Summary & Three Takeaways from “The Supremacy of God in Preaching” by John Piper

In The Supremacy of God in Preaching, John Piper calls preachers to make displaying the glory and majesty of God the ultimate goal of their pulpit ministry, “The goal of preaching is the glory of God in the glad submission of his people” (44). He accomplishes this by presenting the biblical foundation for such a goal (1 Peter 4:10-11, “in order that in everything God may be glorified in Jesus Christ,”) and using Jonathan Edwards as an illustration of such preaching. The rest of the book answers how to preach the supremacy of God. First, Piper encourages preachers to recognize the gravity of preaching and to pursue joy in it. He then considers the ministry of Jonathan Edwards, encouraging pastors to follow his example in keeping God central through intimacy in worship, submitting to God through faith in His sovereignty, making God supreme through ten helpful suggestions on preaching (most impactful noted below). He concludes by looking back over three decades of ministry and considering how he’s grown in his appreciation of Edwards’ view of Christ and Calvin’s resolve to keep preaching “tethered to the Bible.” Near the end of the book, he lists thirty reasons why it is a great thing to be a pastor, a riveting and awe-inspiring list that is sure to stir the heart of anyone who is preparing for the task of shepherding God’s people.

The entire thesis of the book could be one giant takeaway- to understand the goal of preaching as displaying the supremacy of God and helping his people to rejoice in and submit to his glory. As such, I would recommend it to anyone considering taking up the task of preaching God’s Word. But on a more specific note, three things impacted me specifically regarding sermon delivery: (1) saturating sermons with Scripture, (2) employing analogies and images, and (3) pleading for a response.

First, when Piper urges preachers to “saturate with Scripture,” he provides a helpful contrast to “basing” a sermon on Scripture. The Scripture-saturated sermon does not jump off the diving board of Scripture only to swim in the pool of a preacher’s thoughts or interests, but rather “oozes” Scripture from beginning to end. Piper’s advice is to quote the text over and over again to show the audience that the ideas of the sermon are coming from the Word, because listeners likely do not see the connections between the preacher’s words and the words of the text unless he shows clearly shows them. Preachers may also show connections with other biblical themes or references by actually quoting the verse, as opposed to paraphrasing or referencing the general idea. According to Edwards, this comes as the preacher saturates himself with the Scriptures, being “well acquainted with the written word of God and mighty in the Scriptures,” (92). Resolved to make sure I base my sermon’s points on the text, quote the text in explaining my points, and quoting other Scriptures as they shed light on the passage at hand.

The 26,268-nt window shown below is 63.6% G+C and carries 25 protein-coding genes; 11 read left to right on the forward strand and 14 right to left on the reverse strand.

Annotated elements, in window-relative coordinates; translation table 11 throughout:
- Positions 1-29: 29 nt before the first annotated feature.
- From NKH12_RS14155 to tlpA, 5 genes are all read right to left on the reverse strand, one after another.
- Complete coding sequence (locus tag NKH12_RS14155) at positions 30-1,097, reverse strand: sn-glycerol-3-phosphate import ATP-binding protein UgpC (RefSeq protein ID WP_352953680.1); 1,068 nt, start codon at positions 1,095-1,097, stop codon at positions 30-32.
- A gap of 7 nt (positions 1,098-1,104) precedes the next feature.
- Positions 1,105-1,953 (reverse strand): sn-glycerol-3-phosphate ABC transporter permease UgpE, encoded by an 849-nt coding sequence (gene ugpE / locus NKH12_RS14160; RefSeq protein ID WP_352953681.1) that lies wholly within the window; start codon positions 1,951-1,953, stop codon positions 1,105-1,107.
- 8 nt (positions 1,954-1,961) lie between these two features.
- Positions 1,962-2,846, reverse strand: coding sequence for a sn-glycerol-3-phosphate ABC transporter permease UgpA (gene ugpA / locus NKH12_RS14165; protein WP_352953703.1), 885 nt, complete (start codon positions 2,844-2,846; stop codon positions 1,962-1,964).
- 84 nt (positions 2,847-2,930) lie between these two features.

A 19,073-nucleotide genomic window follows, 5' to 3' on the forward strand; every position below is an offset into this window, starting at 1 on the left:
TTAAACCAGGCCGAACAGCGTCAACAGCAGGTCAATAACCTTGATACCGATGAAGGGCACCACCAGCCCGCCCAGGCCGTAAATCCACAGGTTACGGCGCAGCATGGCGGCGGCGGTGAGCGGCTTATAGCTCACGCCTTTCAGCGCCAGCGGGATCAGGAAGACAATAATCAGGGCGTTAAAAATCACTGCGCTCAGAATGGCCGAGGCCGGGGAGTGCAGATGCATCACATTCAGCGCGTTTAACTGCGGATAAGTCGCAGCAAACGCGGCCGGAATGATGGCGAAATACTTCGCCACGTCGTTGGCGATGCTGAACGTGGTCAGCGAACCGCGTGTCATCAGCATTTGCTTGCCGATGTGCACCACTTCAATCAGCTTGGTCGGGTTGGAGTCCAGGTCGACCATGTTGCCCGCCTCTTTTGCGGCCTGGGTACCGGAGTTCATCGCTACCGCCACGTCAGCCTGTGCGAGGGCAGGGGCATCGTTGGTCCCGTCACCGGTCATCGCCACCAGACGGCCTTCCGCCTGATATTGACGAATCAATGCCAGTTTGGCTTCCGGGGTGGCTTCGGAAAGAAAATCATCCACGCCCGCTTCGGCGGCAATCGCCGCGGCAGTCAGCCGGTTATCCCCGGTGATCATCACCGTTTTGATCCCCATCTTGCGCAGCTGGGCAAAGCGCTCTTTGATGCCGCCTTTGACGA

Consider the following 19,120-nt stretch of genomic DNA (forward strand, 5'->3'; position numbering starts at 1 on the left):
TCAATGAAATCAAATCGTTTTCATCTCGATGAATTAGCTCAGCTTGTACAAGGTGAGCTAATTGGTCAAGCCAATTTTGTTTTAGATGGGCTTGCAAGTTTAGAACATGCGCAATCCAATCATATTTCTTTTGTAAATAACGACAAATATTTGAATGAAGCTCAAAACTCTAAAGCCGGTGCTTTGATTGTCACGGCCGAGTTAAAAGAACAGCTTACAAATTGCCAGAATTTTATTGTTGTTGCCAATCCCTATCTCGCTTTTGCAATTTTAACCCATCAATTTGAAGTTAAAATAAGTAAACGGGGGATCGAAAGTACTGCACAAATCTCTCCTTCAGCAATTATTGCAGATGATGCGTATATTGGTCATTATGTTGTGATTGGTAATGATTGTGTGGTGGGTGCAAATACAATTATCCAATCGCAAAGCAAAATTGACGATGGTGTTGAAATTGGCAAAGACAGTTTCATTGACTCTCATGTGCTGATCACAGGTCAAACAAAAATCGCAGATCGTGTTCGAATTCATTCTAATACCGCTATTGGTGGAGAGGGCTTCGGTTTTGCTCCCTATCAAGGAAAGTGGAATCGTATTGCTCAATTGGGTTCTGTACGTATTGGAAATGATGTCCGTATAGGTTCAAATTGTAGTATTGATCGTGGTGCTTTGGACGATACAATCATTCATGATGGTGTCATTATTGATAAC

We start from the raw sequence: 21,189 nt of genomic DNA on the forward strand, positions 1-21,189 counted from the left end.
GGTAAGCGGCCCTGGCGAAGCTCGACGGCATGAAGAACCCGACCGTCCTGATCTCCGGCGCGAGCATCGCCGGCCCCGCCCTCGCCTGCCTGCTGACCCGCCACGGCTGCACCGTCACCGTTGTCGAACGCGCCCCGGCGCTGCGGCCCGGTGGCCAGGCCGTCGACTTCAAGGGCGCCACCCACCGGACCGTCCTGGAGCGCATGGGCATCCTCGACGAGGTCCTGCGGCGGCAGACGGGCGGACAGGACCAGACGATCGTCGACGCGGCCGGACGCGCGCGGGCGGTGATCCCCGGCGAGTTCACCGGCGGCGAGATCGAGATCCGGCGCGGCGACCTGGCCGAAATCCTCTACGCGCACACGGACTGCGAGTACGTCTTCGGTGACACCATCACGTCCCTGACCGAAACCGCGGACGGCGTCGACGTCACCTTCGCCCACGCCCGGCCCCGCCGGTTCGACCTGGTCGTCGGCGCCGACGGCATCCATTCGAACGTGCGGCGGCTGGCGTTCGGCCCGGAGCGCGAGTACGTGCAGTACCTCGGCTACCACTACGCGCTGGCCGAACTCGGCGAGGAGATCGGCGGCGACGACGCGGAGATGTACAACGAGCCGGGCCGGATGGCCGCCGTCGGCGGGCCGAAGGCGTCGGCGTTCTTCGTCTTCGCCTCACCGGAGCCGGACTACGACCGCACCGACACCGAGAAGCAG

Second, Piper encourages preachers to entertain the mind with vivid images of amazing reality in order to powerfully teach and touch the heart. This is one of my favorite things about Edward’s preaching. I will never forget the first time I heard his analogy regarding our good works having no more ability to earn righteousness with God than a spider web has to catch a falling boulder. Piper gives a few more: an analogy of a surgeon with a scalpel to explain some kinds of preaching, a pure heart with remaining impurities as a vat of fermenting liquor trying to get clean of all sediment, holiness in the soul as a garden of God with all manner of pleasant flowers. These vivid images, analogies, and illustrations connect abstract truths with reality by explaining them via concrete experiences of the world. Resolved to labor with Edwards to find images and analogies that produce impressions in people comparable to reality but are also faithful to the truth it is presenting. I can do this by making time to contemplate potential images and analogies in sermon preparation, as well as noting how other preachers, teachers, and authors illustrate biblical truths and emulating where they do it well.

Finally, Piper encourages preachers to plead for a response to God in their preaching. Surely, it is God who gives the growth and effects change, but that does not rule out earnest appeals for people to respond to Him and His Word. In fact, God has ordained the two to work in conjunction with one another. Therefore, preachers must plead for people to respond to what they have heard from God’s Word, which may include issuing loving threats of judgment and hell or giving heartfelt appeals to believe incomparable promises of grace. The goal is to call people to respond to God and be doers, not just hearers, of the Word. Resolved to plan for appeals for response in my sermon preparation and earnestly plead with people to respond to God Himself.

Piper’s book is a gift to the church that offers her preachers a challenge and an ambition that will never be exhausted or fully attained in their ministry, nor will it fail to deliver the highest possible reward: glorifying God by making Him supreme in their preaching.

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